In order to have all the cards in hand, here are the 5 pillars of employee engagement to develop or implement in your company.
Establishing or maintaining a strong corporate culture has become an HR issue in just a few years. Its importance is justified by the unifying role it plays at the team level.
A strong corporate culture relies on two main principles:
- The values of the company and its mission
Think beyond the usual “innovation, integrity, team spirit”… To engage your employees, the values of your company should be linked to your history and the vision of the leaders. If leaders don’t embody their culture, it’s unlikely that it will be adopted amongst teams.
- Belief in these values
A corporate culture is only fulfilling if its talents believe in it. It’s therefore essential to succeed in involving employees in their co-construction and their daily incarnation. This is how a feeling of belonging to the company, necessary for employee engagement, is developed.
A feeling of belonging
Whether in private, social or professional life, a sense of belonging is an essential factor in our fulfillment. Maslow’s pyramid reflects this, and it isn’t the only one. Indeed, on our pyramid of the 10 pillars of employee experience, pride in belonging to a company is at its peak.
A sense of belonging can only develop on the basis of a corporate culture that promotes trust, inclusiveness and collaboration.
7 in 10 employees say that they suffer from a lack of recognition at work. Yet, recognition for a job done is the factor that has the most impact on employee engagement. Recognition improves self-esteem, as well as the well-being and health of employees. It leads to better investment and efficiency at work, increased productivity and better performance of organizations. Recognition is therefore an essential dimension of talent management within the company.
For recognition to be effective, it must be:
- frequent: not only during end-of-year reviews;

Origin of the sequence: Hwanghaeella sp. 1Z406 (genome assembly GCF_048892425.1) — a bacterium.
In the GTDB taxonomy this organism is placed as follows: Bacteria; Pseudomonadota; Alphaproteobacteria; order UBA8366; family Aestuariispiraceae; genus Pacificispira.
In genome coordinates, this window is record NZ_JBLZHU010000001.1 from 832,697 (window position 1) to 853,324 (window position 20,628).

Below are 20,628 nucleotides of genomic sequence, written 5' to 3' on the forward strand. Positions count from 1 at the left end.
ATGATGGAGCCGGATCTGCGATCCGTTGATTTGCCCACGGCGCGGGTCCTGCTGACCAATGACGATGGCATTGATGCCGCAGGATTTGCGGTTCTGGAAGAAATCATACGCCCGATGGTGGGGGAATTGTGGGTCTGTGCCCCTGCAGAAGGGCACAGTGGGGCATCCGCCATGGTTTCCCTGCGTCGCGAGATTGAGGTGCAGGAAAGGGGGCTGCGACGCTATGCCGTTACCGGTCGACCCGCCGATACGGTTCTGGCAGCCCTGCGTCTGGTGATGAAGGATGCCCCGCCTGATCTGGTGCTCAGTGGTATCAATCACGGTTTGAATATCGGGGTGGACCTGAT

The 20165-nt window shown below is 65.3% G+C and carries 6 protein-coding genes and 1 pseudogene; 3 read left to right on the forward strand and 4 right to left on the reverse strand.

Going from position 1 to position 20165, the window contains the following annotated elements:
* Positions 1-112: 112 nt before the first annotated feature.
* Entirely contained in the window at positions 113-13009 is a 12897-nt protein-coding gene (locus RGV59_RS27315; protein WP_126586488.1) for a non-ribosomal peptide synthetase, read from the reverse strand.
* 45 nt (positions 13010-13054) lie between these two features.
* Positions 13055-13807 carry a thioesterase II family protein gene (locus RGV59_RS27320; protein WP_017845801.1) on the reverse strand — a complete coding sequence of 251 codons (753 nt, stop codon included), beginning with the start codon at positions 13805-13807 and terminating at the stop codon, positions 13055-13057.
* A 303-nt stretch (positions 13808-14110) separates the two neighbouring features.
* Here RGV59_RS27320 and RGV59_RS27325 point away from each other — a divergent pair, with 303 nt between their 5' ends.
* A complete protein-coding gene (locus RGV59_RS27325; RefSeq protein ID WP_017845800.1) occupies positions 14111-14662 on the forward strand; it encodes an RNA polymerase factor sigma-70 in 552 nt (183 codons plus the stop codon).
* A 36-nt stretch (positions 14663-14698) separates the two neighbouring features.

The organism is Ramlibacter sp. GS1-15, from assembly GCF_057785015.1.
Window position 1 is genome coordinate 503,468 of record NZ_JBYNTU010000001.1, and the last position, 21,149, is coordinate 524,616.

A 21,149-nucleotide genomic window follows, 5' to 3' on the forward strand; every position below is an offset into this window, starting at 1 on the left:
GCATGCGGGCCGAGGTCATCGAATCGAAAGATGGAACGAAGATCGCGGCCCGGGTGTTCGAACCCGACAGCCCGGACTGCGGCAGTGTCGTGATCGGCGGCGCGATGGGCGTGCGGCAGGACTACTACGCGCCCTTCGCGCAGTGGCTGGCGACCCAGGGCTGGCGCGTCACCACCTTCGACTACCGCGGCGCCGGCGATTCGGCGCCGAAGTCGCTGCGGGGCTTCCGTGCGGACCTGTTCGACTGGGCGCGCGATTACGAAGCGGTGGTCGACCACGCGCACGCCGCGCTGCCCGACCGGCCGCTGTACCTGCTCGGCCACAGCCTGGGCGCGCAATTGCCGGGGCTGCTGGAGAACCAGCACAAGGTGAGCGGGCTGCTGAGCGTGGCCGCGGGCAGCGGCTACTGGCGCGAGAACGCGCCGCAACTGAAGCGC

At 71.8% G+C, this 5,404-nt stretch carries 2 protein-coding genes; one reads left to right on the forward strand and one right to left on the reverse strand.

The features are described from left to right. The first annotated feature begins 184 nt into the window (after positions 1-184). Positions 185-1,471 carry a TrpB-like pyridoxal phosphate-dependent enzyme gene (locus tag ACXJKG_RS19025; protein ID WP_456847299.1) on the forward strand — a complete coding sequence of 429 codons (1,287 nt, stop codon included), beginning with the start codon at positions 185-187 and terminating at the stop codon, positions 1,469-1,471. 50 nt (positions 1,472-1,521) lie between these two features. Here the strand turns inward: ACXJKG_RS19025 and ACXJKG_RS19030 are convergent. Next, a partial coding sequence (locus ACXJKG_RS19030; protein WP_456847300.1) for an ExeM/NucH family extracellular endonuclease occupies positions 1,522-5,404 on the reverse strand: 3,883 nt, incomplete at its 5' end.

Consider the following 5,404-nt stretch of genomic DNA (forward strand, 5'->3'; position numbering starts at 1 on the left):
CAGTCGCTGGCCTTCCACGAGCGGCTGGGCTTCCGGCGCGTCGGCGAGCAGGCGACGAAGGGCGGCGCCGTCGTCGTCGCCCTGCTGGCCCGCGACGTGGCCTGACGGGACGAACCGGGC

- spontaneous: don’t miss any opportunity to say “thank you” or “well done”;
- personalized and given for a specific reason;
- transparent: so that everyone is in the loop;
- collaborative: ensure employees are equally involved;
- consistent: align your words, actions and values.
These 6 tips will allow you to better express recognition to your employees. This will enable you to better develop employee engagement within your company.
By introducing the notion of “meaning” to work, Generation Y first, then Generation Z, made it a prerequisite for companies, from recruitment to talent retention and well-being.
4 tips for co-constructing meaningful work with your employees:
- Prioritize listening. Ask your employees about their aspirations and expectations. Encourage them to challenge and transform the company’s working practices and methodologies.
- Question yourself. Often. Listening to your employees should indeed lead to taking into account their aspirations and motivations… and the adaptation of working conditions accordingly.
- Don’t neglect training. A major lever in talent management, training allows employees to broaden their horizons and change their framework. It’s a powerful tool for engaging employees and creating meaning in their daily tasks.
- Support your employees. Reconciling a quest for meaning and working conditions is an approach that requires long-term anchoring. Hold regular follow-ups with your employees and build a relationship of trust. Also make sure to communicate clearly on the company’s vision and its values.
These 4 levers will allow you to transform the employee experience on a lasting basis to develop employee engagement.